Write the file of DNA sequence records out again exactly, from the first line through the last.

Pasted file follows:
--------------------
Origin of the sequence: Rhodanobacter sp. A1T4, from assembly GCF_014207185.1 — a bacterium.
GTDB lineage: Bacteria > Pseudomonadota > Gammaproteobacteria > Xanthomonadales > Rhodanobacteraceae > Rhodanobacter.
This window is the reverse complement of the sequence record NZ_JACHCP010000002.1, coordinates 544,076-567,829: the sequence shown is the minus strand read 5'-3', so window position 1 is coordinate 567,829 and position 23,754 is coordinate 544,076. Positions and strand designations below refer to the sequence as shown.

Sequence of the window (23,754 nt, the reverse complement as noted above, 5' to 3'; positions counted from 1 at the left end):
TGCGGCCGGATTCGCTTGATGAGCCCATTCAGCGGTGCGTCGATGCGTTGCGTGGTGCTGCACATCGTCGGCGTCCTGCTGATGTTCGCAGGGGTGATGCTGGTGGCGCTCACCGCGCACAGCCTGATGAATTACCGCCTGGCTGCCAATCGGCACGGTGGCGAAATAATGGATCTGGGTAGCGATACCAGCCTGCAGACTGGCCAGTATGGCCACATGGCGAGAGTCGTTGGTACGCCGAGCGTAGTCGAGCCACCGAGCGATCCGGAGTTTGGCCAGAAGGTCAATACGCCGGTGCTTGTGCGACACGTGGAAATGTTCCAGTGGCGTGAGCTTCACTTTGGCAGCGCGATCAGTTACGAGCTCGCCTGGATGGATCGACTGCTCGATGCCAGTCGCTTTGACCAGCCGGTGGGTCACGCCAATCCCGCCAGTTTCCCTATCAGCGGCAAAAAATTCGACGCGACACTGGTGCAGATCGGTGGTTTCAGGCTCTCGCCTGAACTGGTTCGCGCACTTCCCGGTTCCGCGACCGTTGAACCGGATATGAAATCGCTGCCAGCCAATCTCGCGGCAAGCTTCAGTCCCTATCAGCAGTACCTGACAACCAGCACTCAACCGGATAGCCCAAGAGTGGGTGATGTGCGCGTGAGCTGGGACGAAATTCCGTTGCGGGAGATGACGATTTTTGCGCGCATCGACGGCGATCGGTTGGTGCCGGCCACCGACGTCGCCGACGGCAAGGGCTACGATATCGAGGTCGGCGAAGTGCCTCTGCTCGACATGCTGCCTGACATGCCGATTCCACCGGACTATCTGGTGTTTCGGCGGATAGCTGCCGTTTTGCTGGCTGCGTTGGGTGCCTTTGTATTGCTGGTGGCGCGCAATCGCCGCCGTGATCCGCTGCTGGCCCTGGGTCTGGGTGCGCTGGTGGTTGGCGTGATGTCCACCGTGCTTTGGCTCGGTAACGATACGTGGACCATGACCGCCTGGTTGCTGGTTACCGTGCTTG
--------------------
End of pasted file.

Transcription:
Origin of the sequence: Rhodanobacter sp. A1T4, from assembly GCF_014207185.1 — a bacterium.
GTDB lineage: Bacteria > Pseudomonadota > Gammaproteobacteria > Xanthomonadales > Rhodanobacteraceae > Rhodanobacter.
This window is the reverse complement of the sequence record NZ_JACHCP010000002.1, coordinates 544,076-567,829: the sequence shown is the minus strand read 5'-3', so window position 1 is coordinate 567,829 and position 23,754 is coordinate 544,076. Positions and strand designations below refer to the sequence as shown.

Sequence of the window (23,754 nt, the reverse complement as noted above, 5' to 3'; positions counted from 1 at the left end):
TGCGGCCGGATTCGCTTGATGAGCCCATTCAGCGGTGCGTCGATGCGTTGCGTGGTGCTGCACATCGTCGGCGTCCTGCTGATGTTCGCAGGGGTGATGCTGGTGGCGCTCACCGCGCACAGCCTGATGAATTACCGCCTGGCTGCCAATCGGCACGGTGGCGAAATAATGGATCTGGGTAGCGATACCAGCCTGCAGACTGGCCAGTATGGCCACATGGCGAGAGTCGTTGGTACGCCGAGCGTAGTCGAGCCACCGAGCGATCCGGAGTTTGGCCAGAAGGTCAATACGCCGGTGCTTGTGCGACACGTGGAAATGTTCCAGTGGCGTGAGCTTCACTTTGGCAGCGCGATCAGTTACGAGCTCGCCTGGATGGATCGACTGCTCGATGCCAGTCGCTTTGACCAGCCGGTGGGTCACGCCAATCCCGCCAGTTTCCCTATCAGCGGCAAAAAATTCGACGCGACACTGGTGCAGATCGGTGGTTTCAGGCTCTCGCCTGAACTGGTTCGCGCACTTCCCGGTTCCGCGACCGTTGAACCGGATATGAAATCGCTGCCAGCCAATCTCGCGGCAAGCTTCAGTCCCTATCAGCAGTACCTGACAACCAGCACTCAACCGGATAGCCCAAGAGTGGGTGATGTGCGCGTGAGCTGGGACGAAATTCCGTTGCGGGAGATGACGATTTTTGCGCGCATCGACGGCGATCGGTTGGTGCCGGCCACCGACGTCGCCGACGGCAAGGGCTACGATATCGAGGTCGGCGAAGTGCCTCTGCTCGACATGCTGCCTGACATGCCGATTCCACCGGACTATCTGGTGTTTCGGCGGATAGCTGCCGTTTTGCTGGCTGCGTTGGGTGCCTTTGTATTGCTGGTGGCGCGCAATCGCCGCCGTGATCCGCTGCTGGCCCTGGGTCTGGGTGCGCTGGTGGTTGGCGTGATGTCCACCGTGCTTTGGCTCGGTAACGATACGTGGACCATGACCGCCTGGTTGCTGGTTACCGTGCTTG